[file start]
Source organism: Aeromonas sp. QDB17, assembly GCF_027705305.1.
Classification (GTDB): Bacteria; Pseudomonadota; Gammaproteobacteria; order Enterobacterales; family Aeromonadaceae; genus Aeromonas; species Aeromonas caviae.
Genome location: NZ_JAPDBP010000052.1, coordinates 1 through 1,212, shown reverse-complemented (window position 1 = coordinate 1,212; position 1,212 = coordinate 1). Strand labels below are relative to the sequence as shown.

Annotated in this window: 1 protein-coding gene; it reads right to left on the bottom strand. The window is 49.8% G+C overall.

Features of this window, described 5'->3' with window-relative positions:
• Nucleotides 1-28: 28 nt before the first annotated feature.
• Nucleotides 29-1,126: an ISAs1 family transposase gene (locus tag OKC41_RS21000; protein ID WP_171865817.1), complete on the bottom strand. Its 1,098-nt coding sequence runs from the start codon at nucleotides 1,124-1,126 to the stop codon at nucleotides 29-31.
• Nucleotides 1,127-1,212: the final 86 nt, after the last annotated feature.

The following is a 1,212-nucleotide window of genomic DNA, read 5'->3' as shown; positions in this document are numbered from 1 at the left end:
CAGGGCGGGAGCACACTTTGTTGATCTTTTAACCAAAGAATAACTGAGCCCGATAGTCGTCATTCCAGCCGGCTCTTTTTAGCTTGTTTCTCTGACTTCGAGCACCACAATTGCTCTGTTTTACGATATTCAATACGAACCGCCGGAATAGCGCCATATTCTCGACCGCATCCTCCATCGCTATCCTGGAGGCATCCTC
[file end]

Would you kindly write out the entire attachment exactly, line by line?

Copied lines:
Source organism: Aeromonas sp. QDB17, assembly GCF_027705305.1.
Classification (GTDB): Bacteria; Pseudomonadota; Gammaproteobacteria; order Enterobacterales; family Aeromonadaceae; genus Aeromonas; species Aeromonas caviae.
Genome location: NZ_JAPDBP010000052.1, coordinates 1 through 1,212, shown reverse-complemented (window position 1 = coordinate 1,212; position 1,212 = coordinate 1). Strand labels below are relative to the sequence as shown.

Annotated in this window: 1 protein-coding gene; it reads right to left on the bottom strand. The window is 49.8% G+C overall.

Features of this window, described 5'->3' with window-relative positions:
• Nucleotides 1-28: 28 nt before the first annotated feature.
• Nucleotides 29-1,126: an ISAs1 family transposase gene (locus tag OKC41_RS21000; protein ID WP_171865817.1), complete on the bottom strand. Its 1,098-nt coding sequence runs from the start codon at nucleotides 1,124-1,126 to the stop codon at nucleotides 29-31.
• Nucleotides 1,127-1,212: the final 86 nt, after the last annotated feature.

The following is a 1,212-nucleotide window of genomic DNA, read 5'->3' as shown; positions in this document are numbered from 1 at the left end:
CAGGGCGGGAGCACACTTTGTTGATCTTTTAACCAAAGAATAACTGAGCCCGATAGTCGTCATTCCAGCCGGCTCTTTTTAGCTTGTTTCTCTGACTTCGAGCACCACAATTGCTCTGTTTTACGATATTCAATACGAACCGCCGGAATAGCGCCATATTCTCGACCGCATCCTCCATCGCTATCCTGGAGGCATCCTC